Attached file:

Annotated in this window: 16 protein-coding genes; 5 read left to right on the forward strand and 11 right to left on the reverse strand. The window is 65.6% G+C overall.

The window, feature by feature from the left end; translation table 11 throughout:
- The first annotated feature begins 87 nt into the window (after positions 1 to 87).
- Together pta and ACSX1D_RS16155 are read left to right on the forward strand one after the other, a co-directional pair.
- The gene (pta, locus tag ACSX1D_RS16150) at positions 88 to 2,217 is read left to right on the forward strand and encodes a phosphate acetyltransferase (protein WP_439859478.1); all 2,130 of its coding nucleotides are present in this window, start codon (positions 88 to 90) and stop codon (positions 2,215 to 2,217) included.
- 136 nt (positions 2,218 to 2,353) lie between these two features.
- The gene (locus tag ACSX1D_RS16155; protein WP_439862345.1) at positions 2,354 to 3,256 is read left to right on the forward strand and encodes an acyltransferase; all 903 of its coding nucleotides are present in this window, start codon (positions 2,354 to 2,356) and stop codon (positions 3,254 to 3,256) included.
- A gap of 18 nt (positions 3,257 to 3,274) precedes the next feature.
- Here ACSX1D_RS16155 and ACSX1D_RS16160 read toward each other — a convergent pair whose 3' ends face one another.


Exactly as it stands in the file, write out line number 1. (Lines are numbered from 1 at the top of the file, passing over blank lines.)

Annotated in this window: 16 protein-coding genes; 5 read left to right on the forward strand and 11 right to left on the reverse strand. The window is 65.6% G+C overall.